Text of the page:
Netflix has announced it wants to release 40 or more original films a year, directly to your living room, starting right away. And if your tastes run beyond the superheroes and sequels that dominate movie screens, you might be pleased.
The movie theater business, as you might imagine, is somewhat less excited as it confronts a potentially disruptive challenge.
The streaming giant made its plans clear during its quarterly earnings report earlier this month. In a letter to investors, Netflix officials said they realized the approach “is counter to Hollywood’s century-old windowing tradition.”
“Windowing” refers to the process of releasing films first in theaters, then for sale/rental to the public and finally to premium television networks. "But just as we changed and reinvented the TV business by putting consumers first and making access to content more convenient," the letter stated, "we believe internet TV can similarly reinvigorate the film business.”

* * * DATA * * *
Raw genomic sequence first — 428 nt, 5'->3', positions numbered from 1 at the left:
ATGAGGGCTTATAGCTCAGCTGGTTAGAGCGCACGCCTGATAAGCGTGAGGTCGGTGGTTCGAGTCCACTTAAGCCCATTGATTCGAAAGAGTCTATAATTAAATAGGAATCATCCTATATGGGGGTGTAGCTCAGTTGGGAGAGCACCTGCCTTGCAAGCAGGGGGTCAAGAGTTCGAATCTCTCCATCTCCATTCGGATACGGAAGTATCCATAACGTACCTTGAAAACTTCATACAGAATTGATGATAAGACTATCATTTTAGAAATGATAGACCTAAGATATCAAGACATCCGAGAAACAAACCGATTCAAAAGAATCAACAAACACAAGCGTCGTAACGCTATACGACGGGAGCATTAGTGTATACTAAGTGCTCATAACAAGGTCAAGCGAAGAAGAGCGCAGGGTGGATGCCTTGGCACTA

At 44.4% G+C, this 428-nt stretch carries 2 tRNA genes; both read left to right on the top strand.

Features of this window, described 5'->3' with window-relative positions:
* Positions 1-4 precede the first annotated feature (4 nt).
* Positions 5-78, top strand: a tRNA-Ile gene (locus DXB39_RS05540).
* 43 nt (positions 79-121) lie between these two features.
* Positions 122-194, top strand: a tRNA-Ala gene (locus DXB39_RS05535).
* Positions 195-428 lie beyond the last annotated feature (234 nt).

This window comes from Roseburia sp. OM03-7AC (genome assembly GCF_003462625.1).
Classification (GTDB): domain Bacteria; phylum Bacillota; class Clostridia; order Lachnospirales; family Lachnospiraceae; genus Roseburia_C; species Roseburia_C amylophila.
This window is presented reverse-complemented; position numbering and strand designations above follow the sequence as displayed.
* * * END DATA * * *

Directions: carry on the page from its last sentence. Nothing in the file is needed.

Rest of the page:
This move would leave movie theaters — and big Hollywood studios — in a potential squeeze. Both increasingly rely on blockbusters and sequels to bring in audiences, which were down 8 percent for the summer as of early July. Netflix clearly thinks it can disrupt the current state of business just as it continues to struggle.
And although Netflix certainly is offering its fair share of superhero and special effects films, there are plenty of smaller dramas and comedies in the mix that feature the kind of character-driven stories Hollywood traditionally has used to attract older audiences. The questions are whether Netflix will find the audience needed to support the cost, and how long the company can keep spending money before it is able to balance that with more income. It expects a negative free cash flow of between $2 billion and $2.5 billion in 2017.